(Specific Gravity Ensemble presents “Elevator Plays 3,” directed by Christie Baugher, Michael J. Drury, Rand Harmon, Corey Macon Long, Steven Rahe and Christopher Shiner. Continues through Feb. 22 at the Hertz Starks Building. For tickets, call 384-2743 or visit www.specificgravityensemble.com.)
Operating under an unconventional yet fixed premise — like Specific Gravity Ensemble does — can be a double-edged sword. On one side, the company freed itself from rigid parameters from its inception; on the other, it immediately set itself up for a repeated, particular challenge. Each production, as detailed by the company’s mission statement, is to be performed in “found” spaces like factories, public squares, parks, historic buildings, homes, and junkyards.
While Specific Gravity can’t quite call its latest production unprecedented — and that is, after all, the assumption under which it functions — reality must take the reins at some point. In our current economic environment, any company in the business of entertainment must find a way to lure customers’ luxury dollars.
On that note, then, Specific Gravity revisits a reliable favorite in lieu of a new production: “Elevator Plays 3,” 24 (give or take) short plays performed in the elevators of the historic Starks Building. The past two years of “Elevator Plays” proved quite successful for the company, and while there are still problems that plague this production, this year’s is much more cohesive than previous versions.
The gimmick is that the plays unfold as audience members ride, with the actors, up and down in the four cars. The mechanics of such an operation seem exhausting, but it’s a well-oiled machine. The deft cast moves precisely, and artistic director Rand Harmon and stage manager Ashley Beck do a terrific job conducting traffic in and out of the elevators.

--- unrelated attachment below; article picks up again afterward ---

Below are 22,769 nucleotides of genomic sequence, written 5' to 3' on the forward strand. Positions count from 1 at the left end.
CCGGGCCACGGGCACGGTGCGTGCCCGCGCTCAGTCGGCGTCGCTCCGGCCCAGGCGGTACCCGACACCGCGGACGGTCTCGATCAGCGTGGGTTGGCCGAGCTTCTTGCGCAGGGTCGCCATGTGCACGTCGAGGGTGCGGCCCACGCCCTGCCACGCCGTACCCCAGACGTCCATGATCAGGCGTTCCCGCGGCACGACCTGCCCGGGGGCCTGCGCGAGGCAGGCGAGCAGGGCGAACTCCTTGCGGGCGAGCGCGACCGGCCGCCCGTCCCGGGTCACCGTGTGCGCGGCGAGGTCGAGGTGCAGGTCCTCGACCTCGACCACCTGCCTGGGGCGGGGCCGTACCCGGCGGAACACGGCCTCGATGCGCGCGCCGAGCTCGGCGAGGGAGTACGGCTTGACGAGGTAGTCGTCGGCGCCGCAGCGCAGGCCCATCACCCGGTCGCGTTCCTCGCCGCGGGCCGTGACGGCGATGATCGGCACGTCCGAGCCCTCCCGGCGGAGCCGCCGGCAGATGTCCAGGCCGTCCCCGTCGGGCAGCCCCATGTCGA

The best plays are those that acknowledge the environment of the production. “Hair of the Dog” by Scott Tobin, “While-You-Wait” by Seth Christenfeld, and Christie Baugher’s duo “Elevatorus Rex” and “Alas Dear Otis” (riffs on “Oedipus Rex” and “Hamlet,” respectively) all cleverly and effectively manipulate the space constraints.
That’s not to say all the other pieces fail. Barb Harmon’s trilogy of “Barbie” vignettes works, mostly because of Anna Saltsgaver’s spot-on characterization, but also because it varies on a theme. Likewise, “Wonder Girl Gets Her Man” by John Cosper, and “Unhappy Meal at the BK Lounge” by Christie Baugher, Parker Bowles and Christopher Shiner, are both continuations of plays in last year’s production. It doesn’t hurt that Shiner and Dan Canon, two of the more engaging performers, figure prominently in those pieces.
The production hits a snag when it attempts plays meant to be profound. I’m tempted to advise the inclusion of none of these at all, because as it stands, they mainly function as buzz kill. While the company might be aiming for introspection, the dramatic pieces feel too invasive in such a small space, and the night I attended, the air in the elevator turned awkward and uncomfortable during each.
The other issue that nags is the dead time audience members spend waiting to ride certain cars, but that just might have to be accepted as a byproduct of an unorthodox theatrical experience. For those willing to sacrifice a little comfort for novelty, let’s hope Specific Gravity stays true to its goal.